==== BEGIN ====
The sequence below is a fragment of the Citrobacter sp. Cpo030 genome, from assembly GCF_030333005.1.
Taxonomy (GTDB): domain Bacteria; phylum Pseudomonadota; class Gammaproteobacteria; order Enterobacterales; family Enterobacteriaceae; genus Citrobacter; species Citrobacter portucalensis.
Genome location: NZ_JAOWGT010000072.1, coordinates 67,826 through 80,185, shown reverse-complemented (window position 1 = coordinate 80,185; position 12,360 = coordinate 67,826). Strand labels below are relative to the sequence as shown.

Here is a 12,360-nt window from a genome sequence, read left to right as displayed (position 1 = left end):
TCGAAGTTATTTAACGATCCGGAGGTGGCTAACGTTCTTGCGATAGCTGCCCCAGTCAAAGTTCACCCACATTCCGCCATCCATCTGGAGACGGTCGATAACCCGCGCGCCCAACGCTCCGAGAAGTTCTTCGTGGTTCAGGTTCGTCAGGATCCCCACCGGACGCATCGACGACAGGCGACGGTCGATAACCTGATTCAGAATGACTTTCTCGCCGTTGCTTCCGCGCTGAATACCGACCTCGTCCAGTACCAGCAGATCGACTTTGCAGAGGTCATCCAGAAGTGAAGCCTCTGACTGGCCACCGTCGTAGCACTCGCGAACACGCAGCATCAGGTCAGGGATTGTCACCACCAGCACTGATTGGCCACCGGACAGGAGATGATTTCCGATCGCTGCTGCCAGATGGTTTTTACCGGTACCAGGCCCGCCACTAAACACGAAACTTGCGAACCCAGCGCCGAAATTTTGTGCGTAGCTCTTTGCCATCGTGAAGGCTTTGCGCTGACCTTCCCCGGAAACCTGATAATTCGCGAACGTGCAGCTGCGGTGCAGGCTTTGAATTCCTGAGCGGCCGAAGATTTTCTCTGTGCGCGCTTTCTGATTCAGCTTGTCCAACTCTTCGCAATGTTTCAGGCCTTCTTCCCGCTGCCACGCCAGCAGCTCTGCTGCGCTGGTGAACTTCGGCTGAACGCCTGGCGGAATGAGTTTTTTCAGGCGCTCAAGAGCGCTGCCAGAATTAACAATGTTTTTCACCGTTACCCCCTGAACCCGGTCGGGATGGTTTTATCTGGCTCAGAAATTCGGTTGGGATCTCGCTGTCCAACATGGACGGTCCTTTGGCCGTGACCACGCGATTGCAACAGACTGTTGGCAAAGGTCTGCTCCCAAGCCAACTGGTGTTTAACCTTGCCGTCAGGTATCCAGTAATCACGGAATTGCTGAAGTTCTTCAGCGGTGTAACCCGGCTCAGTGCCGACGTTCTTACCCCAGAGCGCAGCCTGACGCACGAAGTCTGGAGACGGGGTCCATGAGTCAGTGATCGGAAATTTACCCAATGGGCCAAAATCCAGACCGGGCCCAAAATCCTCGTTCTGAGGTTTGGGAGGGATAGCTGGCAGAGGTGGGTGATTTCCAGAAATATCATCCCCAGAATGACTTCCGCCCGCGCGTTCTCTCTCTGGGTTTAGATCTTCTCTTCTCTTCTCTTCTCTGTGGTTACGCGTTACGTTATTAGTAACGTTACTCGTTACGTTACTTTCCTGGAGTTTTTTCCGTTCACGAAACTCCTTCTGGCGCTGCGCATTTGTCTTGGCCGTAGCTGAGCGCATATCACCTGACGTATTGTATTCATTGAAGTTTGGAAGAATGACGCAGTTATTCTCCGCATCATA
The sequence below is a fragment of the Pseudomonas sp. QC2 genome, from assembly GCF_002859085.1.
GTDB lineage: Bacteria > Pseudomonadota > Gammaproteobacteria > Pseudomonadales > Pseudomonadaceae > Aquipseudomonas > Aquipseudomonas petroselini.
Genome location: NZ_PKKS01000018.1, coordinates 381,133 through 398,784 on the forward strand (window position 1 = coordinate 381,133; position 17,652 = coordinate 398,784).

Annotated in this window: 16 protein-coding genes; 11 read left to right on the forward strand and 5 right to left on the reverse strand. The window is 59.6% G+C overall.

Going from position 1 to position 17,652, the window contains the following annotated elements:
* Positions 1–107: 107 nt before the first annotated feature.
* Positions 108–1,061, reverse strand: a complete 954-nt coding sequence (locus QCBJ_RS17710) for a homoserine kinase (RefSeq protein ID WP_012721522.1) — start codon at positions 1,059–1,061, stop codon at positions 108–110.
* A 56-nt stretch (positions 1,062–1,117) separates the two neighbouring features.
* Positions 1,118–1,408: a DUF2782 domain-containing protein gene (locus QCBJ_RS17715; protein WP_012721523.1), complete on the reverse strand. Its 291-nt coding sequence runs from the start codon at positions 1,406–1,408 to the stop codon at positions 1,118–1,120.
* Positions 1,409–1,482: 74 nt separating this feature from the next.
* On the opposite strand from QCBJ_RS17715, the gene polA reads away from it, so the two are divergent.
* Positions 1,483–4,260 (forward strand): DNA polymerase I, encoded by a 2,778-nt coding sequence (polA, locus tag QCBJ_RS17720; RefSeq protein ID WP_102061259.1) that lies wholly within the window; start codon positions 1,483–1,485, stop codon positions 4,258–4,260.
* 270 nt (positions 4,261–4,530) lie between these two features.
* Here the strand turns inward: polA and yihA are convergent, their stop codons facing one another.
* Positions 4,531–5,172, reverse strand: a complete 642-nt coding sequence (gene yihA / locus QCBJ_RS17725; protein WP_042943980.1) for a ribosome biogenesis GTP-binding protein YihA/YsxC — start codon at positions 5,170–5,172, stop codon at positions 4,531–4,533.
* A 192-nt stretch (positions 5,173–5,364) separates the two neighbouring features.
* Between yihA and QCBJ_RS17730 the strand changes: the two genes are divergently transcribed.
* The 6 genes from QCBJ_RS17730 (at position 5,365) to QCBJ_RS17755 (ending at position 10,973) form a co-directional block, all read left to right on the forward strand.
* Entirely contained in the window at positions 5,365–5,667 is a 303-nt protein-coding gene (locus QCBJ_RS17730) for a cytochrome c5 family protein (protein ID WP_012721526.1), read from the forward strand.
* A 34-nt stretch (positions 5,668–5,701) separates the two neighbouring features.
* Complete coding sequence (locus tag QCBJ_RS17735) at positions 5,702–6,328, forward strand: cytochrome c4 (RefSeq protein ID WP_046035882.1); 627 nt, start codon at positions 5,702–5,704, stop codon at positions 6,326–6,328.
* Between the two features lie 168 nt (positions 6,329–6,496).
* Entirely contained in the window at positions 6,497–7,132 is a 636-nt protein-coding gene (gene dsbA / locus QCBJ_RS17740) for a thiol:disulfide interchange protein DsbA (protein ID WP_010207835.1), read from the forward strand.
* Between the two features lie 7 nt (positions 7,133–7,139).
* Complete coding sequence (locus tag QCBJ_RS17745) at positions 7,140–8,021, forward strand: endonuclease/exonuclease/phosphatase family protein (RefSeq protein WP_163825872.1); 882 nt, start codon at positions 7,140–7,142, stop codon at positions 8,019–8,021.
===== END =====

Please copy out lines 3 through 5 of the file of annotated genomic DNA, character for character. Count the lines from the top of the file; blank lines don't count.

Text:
Genome location: NZ_JAOWGT010000072.1, coordinates 67,826 through 80,185, shown reverse-complemented (window position 1 = coordinate 80,185; position 12,360 = coordinate 67,826). Strand labels below are relative to the sequence as shown.

Here is a 12,360-nt window from a genome sequence, read left to right as displayed (position 1 = left end):
TCGAAGTTATTTAACGATCCGGAGGTGGCTAACGTTCTTGCGATAGCTGCCCCAGTCAAAGTTCACCCACATTCCGCCATCCATCTGGAGACGGTCGATAACCCGCGCGCCCAACGCTCCGAGAAGTTCTTCGTGGTTCAGGTTCGTCAGGATCCCCACCGGACGCATCGACGACAGGCGACGGTCGATAACCTGATTCAGAATGACTTTCTCGCCGTTGCTTCCGCGCTGAATACCGACCTCGTCCAGTACCAGCAGATCGACTTTGCAGAGGTCATCCAGAAGTGAAGCCTCTGACTGGCCACCGTCGTAGCACTCGCGAACACGCAGCATCAGGTCAGGGATTGTCACCACCAGCACTGATTGGCCACCGGACAGGAGATGATTTCCGATCGCTGCTGCCAGATGGTTTTTACCGGTACCAGGCCCGCCACTAAACACGAAACTTGCGAACCCAGCGCCGAAATTTTGTGCGTAGCTCTTTGCCATCGTGAAGGCTTTGCGCTGACCTTCCCCGGAAACCTGATAATTCGCGAACGTGCAGCTGCGGTGCAGGCTTTGAATTCCTGAGCGGCCGAAGATTTTCTCTGTGCGCGCTTTCTGATTCAGCTTGTCCAACTCTTCGCAATGTTTCAGGCCTTCTTCCCGCTGCCACGCCAGCAGCTCTGCTGCGCTGGTGAACTTCGGCTGAACGCCTGGCGGAATGAGTTTTTTCAGGCGCTCAAGAGCGCTGCCAGAATTAACAATGTTTTTCACCGTTACCCCCTGAACCCGGTCGGGATGGTTTTATCTGGCTCAGAAATTCGGTTGGGATCTCGCTGTCCAACATGGACGGTCCTTTGGCCGTGACCACGCGATTGCAACAGACTGTTGGCAAAGGTCTGCTCCCAAGCCAACTGGTGTTTAACCTTGCCGTCAGGTATCCAGTAATCACGGAATTGCTGAAGTTCTTCAGCGGTGTAACCCGGCTCAGTGCCGACGTTCTTACCCCAGAGCGCAGCCTGACGCACGAAGTCTGGAGACGGGGTCCATGAGTCAGTGATCGGAAATTTACCCAATGGGCCAAAATCCAGACCGGGCCCAAAATCCTCGTTCTGAGGTTTGGGAGGGATAGCTGGCAGAGGTGGGTGATTTCCAGAAATATCATCCCCAGAATGACTTCCGCCCGCGCGTTCTCTCTCTGGGTTTAGATCTTCTCTTCTCTTCTCTTCTCTGTGGTTACGCGTTACGTTATTAGTAACGTTACTCGTTACGTTACTTTCCTGGAGTTTTTTCCGTTCACGAAACTCCTTCTGGCGCTGCGCATTTGTCTTGGCCGTAGCTGAGCGCATATCACCTGACGTATTGTATTCATTGAAGTTTGGAAGAATGACGCAGTTATTCTCCGCATCATA